Gris-Gris, an online journal of literature, culture & the arts

Between

by Nancy Devine

They were other,
those black boys at my prairie high school,
exotic,
midnight brought inside.

And they had been over there,
I swore,
and I could touch them,
the sugar of a new place
on my finger here
and then my tongue.

Whatever was missing
could be found through them.
I didn’t know
“you cannot drink from this”
or “you cannot vote for that”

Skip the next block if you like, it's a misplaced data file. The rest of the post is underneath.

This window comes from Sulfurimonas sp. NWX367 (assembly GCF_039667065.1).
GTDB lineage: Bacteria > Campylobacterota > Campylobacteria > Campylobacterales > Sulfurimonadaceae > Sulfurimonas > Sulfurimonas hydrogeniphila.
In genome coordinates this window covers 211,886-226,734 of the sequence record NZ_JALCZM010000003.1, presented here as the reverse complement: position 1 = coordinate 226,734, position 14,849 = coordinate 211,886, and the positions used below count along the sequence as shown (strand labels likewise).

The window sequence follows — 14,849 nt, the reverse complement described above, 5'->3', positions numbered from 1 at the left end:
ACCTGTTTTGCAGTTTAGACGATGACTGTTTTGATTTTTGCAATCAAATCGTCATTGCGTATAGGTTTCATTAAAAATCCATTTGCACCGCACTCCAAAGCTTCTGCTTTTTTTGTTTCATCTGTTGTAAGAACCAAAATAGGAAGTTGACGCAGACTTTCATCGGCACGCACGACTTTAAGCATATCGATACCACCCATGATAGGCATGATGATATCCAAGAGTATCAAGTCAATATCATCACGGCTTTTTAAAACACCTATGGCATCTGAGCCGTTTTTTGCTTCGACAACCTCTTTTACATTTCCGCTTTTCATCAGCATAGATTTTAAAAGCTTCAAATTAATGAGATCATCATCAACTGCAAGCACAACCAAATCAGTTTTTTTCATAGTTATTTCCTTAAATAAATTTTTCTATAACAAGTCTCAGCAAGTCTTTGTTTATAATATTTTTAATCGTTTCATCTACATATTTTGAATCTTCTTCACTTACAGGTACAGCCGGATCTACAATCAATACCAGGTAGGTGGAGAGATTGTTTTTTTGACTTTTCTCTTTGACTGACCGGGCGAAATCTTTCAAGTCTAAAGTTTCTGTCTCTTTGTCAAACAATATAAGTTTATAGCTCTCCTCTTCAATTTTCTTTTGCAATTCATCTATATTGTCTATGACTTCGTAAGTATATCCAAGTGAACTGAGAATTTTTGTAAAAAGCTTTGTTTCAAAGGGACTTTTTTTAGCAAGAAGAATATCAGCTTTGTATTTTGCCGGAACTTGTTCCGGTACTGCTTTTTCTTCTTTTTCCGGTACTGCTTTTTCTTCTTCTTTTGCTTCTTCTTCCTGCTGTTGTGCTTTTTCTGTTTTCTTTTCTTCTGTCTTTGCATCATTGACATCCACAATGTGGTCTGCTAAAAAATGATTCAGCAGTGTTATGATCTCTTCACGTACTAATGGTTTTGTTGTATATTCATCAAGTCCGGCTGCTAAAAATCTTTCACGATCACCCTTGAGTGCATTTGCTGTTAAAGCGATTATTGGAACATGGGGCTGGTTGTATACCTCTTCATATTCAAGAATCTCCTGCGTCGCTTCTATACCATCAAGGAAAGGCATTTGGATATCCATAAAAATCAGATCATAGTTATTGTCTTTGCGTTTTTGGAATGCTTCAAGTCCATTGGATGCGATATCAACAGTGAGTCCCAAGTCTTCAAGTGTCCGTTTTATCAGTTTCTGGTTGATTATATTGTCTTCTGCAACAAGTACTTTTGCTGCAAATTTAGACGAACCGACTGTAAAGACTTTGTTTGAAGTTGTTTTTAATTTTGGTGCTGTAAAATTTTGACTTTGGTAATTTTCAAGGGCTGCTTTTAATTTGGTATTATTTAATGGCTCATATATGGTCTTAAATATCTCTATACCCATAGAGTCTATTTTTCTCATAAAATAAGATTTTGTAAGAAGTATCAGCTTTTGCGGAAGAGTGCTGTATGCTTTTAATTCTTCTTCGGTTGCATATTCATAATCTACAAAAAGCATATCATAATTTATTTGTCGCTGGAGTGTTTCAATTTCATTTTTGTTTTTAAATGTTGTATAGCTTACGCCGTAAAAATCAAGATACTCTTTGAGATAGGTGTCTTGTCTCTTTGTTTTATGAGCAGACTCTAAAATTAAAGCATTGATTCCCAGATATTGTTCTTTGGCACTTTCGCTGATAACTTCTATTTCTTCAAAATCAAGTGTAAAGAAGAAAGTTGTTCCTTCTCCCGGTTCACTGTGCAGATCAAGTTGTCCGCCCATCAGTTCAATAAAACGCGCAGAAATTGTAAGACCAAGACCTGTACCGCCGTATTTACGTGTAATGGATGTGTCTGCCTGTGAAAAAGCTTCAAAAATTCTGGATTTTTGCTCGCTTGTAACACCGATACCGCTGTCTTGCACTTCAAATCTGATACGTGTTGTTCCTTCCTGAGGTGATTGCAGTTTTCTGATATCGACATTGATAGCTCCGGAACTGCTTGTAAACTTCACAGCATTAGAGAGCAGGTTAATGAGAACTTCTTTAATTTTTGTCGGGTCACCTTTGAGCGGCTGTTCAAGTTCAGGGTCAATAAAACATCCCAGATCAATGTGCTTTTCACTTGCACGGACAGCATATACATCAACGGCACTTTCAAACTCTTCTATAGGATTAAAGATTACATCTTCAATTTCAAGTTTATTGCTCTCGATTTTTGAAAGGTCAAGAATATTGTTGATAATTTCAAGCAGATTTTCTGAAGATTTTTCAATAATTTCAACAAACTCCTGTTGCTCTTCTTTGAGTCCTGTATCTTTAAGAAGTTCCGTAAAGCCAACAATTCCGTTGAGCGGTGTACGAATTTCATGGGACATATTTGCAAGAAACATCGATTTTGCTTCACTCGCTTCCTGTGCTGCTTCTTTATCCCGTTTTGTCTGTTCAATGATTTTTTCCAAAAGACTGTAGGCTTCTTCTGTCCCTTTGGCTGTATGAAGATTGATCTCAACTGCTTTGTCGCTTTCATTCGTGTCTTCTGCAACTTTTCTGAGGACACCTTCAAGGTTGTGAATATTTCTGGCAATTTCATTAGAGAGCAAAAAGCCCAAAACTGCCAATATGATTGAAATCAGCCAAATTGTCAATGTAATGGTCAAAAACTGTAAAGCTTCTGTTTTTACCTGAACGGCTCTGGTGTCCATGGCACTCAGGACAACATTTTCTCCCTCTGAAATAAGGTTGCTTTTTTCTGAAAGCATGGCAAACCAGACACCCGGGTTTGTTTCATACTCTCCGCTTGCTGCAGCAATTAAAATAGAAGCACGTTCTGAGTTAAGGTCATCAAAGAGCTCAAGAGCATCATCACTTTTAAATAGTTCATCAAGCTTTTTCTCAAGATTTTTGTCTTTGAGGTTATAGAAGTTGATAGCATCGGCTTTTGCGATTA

rope or hood’s history,
service entrance.

I just wanted
stand-behind-me-when-we-dance,
lean-into-me a-little
as we go back and forth
in the music,
to and fro
like a metronome and between.

But, as I look from now to then,
I wonder
if I was enough
for them,
other-ness enough:
bone-glass,
moonlight lassoed in,
stars safe to melt on the tongue.
Or was I just one more white woman
trying to get some help
in hand?